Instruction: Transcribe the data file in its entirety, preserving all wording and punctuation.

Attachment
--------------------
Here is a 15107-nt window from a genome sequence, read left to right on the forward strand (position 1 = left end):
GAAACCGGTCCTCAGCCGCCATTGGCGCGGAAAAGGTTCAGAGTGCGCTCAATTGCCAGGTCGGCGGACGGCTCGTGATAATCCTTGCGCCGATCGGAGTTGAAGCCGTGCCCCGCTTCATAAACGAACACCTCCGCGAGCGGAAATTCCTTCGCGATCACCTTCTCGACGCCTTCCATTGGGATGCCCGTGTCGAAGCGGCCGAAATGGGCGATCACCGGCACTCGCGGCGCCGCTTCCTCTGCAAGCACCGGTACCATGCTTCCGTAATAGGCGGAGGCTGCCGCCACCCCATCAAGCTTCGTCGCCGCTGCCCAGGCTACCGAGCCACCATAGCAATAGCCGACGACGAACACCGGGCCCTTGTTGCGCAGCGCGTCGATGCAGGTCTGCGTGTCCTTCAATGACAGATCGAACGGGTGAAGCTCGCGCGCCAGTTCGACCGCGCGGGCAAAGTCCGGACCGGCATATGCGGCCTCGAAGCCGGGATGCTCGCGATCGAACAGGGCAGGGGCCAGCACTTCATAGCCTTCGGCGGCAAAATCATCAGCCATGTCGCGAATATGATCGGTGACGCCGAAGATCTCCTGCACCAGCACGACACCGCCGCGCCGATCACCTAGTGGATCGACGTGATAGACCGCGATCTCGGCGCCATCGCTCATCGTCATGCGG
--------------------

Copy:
Here is a 15107-nt window from a genome sequence, read left to right on the forward strand (position 1 = left end):
GAAACCGGTCCTCAGCCGCCATTGGCGCGGAAAAGGTTCAGAGTGCGCTCAATTGCCAGGTCGGCGGACGGCTCGTGATAATCCTTGCGCCGATCGGAGTTGAAGCCGTGCCCCGCTTCATAAACGAACACCTCCGCGAGCGGAAATTCCTTCGCGATCACCTTCTCGACGCCTTCCATTGGGATGCCCGTGTCGAAGCGGCCGAAATGGGCGATCACCGGCACTCGCGGCGCCGCTTCCTCTGCAAGCACCGGTACCATGCTTCCGTAATAGGCGGAGGCTGCCGCCACCCCATCAAGCTTCGTCGCCGCTGCCCAGGCTACCGAGCCACCATAGCAATAGCCGACGACGAACACCGGGCCCTTGTTGCGCAGCGCGTCGATGCAGGTCTGCGTGTCCTTCAATGACAGATCGAACGGGTGAAGCTCGCGCGCCAGTTCGACCGCGCGGGCAAAGTCCGGACCGGCATATGCGGCCTCGAAGCCGGGATGCTCGCGATCGAACAGGGCAGGGGCCAGCACTTCATAGCCTTCGGCGGCAAAATCATCAGCCATGTCGCGAATATGATCGGTGACGCCGAAGATCTCCTGCACCAGCACGACACCGCCGCGCCGATCACCTAGTGGATCGACGTGATAGACCGCGATCTCGGCGCCATCGCTCATCGTCATGCGG